The Fairness of the Law

It is very important for a legal system to ensure that there is fairness across the board for those involved in the legal system, whether defendants, plaintiffs, or others. There are two ways in which the legal system ensures fairness. On one hand, there are the general presumptions and procedures to ensure a fair trial or court hearing. On the other, there is the system of law which is intended to ensure fairness in society; this is known as the Law of Equity. Justice must not only be done, it must be seen to be done, if the legal system is to retain the trust of society.

Unless victims, witnesses, and society at large are aware of the efforts made to bring to justice those responsible for crimes and wrongdoings, justice will remain an abstract concept. It is important that the law is publicly seen to be bringing about accountability through the criminal justice system. Some key elements of justice in the legal system are: the presumption of innocence; fair jury trials; unbiased judges; and the provision of protection for witnesses if required. The presumption of innocence is a right that is intended to apply across all countries and cultures in the world, as a basic human right.

Article 11 of the Universal Declaration of Human Rights (1948) states that: ‘1: Everyone charged with a penal offence has the right to be presumed innocent until proved guilty according to law in a public trial at which he has had all the guarantees necessary for his defence. ‘ The ‘guarantees necessary for defence’ are provided by the existence of public defenders and legal aid programs. A person also has the right to represent his or herself if they have so chosen. Impartial juries are the cornerstone of the criminal justice system.

As Michael Chesterman writes: ‘A basic principle of Australian criminal procedure is that the jury’s primary duty is to reach an impartial verdict on the basis only of the admissible and admitted evidence and the argument put before it in the courtroom. It is bound also to give full weight to the law’s presumption of innocence and its insistence that guilt be proved beyond reasonable doubt. ‘ In accordance with this, one of the main concerns of a trial is to follow the ‘rules of evidence’, which determine what can and cannot be submitted as evidence in a trial.

The notion that a person accused of a crime must be found guilty ‘beyond reasonable doubt’ is what is known as the ‘burden of proof’. This differs in civil cases, where the burden of proof is less strict, being based on the ‘balance of probability’ – that is, the court will find someone guilty if there is more than a 50 per cent chance that the accusation is true. The burden of proof is based on ‘Blackstone’s Intuition’ – in 1769, William Blackstone wrote ‘It is better that ten guilty persons escape, than that one innocent suffer.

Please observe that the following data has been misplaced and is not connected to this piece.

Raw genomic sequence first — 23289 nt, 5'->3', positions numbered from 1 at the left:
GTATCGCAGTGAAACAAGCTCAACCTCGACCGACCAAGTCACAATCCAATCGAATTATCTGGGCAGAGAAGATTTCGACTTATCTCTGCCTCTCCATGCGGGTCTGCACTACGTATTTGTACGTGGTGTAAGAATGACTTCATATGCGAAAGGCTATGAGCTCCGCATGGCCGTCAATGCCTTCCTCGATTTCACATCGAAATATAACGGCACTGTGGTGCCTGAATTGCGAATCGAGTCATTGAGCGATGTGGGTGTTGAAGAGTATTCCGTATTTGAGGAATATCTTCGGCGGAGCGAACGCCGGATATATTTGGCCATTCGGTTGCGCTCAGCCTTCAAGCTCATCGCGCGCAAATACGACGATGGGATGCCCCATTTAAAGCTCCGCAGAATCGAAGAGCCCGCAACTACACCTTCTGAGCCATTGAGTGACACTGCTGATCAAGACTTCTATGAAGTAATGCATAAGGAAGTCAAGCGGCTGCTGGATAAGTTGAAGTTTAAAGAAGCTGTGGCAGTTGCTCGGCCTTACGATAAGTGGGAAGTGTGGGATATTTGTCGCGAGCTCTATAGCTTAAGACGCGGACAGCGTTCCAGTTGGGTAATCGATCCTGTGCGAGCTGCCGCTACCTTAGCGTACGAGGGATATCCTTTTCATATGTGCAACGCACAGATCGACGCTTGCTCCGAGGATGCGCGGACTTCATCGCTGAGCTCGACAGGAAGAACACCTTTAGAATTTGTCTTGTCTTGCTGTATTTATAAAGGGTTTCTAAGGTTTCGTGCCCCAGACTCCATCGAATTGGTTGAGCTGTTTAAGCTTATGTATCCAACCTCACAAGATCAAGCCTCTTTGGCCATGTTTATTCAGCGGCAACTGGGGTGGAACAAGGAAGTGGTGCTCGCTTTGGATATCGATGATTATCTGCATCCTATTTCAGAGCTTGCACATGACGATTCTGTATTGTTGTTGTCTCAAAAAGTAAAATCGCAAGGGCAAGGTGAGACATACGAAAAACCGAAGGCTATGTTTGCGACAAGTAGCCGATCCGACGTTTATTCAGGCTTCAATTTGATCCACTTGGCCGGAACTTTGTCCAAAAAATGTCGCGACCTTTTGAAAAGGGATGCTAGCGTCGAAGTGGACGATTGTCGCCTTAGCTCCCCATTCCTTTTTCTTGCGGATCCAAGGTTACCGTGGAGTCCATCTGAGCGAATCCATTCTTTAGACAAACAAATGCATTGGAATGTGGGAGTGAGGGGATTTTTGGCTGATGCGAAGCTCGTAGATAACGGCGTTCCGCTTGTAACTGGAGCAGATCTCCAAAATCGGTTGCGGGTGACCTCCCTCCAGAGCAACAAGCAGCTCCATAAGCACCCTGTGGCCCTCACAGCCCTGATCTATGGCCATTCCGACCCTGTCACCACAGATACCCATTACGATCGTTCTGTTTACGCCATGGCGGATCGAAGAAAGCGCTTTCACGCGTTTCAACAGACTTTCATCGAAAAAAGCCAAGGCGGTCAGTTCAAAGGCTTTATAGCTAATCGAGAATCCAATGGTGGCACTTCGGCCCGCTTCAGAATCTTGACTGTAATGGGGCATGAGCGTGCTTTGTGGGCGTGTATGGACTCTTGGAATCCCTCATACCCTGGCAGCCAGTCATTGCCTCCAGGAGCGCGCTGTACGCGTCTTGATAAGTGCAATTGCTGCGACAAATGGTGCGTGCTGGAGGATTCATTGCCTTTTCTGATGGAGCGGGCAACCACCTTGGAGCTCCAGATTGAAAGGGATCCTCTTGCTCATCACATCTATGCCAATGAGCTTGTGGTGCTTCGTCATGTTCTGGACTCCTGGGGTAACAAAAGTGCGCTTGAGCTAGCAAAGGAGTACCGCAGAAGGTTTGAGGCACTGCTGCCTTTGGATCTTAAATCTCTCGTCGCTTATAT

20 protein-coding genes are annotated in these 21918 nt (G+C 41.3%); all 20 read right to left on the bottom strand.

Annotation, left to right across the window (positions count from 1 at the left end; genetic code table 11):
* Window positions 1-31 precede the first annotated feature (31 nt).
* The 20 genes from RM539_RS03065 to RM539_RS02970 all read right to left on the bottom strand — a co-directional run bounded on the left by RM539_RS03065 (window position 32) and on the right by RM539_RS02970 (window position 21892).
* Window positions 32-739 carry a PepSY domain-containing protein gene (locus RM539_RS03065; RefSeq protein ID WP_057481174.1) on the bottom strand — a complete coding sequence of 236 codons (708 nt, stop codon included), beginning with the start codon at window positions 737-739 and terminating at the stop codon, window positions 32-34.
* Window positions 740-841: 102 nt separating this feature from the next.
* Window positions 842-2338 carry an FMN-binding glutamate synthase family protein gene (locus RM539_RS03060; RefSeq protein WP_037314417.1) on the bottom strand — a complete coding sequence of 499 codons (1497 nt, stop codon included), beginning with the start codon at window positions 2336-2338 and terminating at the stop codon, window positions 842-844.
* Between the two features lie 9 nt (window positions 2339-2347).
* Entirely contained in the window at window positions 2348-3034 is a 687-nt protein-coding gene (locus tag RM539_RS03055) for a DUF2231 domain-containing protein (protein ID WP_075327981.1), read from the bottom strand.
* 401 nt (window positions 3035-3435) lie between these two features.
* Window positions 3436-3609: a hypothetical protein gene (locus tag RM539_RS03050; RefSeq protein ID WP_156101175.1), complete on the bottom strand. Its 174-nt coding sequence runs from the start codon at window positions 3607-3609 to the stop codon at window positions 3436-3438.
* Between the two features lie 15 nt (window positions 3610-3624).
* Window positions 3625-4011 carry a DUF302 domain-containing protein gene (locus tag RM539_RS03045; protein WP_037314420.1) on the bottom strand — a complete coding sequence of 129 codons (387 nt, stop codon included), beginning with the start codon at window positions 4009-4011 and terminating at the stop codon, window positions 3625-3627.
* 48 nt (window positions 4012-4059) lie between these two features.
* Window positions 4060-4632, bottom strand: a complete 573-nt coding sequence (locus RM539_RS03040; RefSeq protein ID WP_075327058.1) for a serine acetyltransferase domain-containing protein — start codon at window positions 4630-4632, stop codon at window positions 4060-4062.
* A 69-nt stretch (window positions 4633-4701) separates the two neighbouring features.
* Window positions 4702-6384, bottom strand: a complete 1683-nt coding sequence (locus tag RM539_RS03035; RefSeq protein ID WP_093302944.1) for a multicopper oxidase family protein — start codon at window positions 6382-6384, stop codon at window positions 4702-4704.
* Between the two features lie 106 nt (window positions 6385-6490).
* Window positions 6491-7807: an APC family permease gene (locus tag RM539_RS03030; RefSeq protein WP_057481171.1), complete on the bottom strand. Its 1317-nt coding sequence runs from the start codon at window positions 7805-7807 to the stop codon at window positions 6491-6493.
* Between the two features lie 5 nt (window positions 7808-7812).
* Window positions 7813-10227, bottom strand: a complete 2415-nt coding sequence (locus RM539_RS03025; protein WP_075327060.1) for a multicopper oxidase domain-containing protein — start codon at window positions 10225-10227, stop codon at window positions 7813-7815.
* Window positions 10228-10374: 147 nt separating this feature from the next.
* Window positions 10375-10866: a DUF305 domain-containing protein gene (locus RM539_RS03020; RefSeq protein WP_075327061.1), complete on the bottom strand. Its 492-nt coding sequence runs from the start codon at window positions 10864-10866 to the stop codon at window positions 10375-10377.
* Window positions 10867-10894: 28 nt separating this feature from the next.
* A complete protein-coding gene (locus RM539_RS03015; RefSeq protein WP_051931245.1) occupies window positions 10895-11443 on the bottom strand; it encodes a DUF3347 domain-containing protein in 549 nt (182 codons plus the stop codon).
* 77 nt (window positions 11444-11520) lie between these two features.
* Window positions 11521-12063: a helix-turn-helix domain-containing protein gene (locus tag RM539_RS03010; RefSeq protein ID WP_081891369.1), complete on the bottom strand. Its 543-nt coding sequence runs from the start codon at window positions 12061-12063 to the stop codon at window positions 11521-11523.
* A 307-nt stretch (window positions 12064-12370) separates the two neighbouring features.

In criminal trials there is also the requirement to prove actus reus (that a crime has actually occurred) as well as mens rea, a Latin phrase meaning ‘guilty mind’, or that the person knew they were committing a crime. This requirement means that, for instance, a person with a mental illness can be treated appropriately by the court system. Once, moreover, a person has been tried for an offence, that person cannot be tried again for the same offence if acquitted after a proper trial in the correct jurisdiction. Judges, like juries, are also required to be impartial.

Say a judge is set to hear a case regarding a company’s conduct in business, and the judge’s wife is a shareholder in that company. Considering this conflict of interest, the judge is expected to ‘recuse’ himself from hearing the trial. All of these rules and procedures are intended to provide a fairness of process in the legal system. The role of ‘equity’ in the law is to act as a sort of supplement to the strict application of the law. In cases where the law, if applied, would result in a correct but unfair outcome, the availability of equity courts can help to achieve justice.

Equity courts can provide remedies where a strict application of the common law would lead to an unfair or unconscionable result. Equity law has also developed remedies which supplement the main common law, such as court orders to stop or command conduct (an ‘injunction’) so as to prevent unjust or unfair situations from continuing. The role of equity remains particularly important in classifying, categorising and prioritising rights to property and wills. Many State Supreme Courts have an equity division operating alongside a common law division.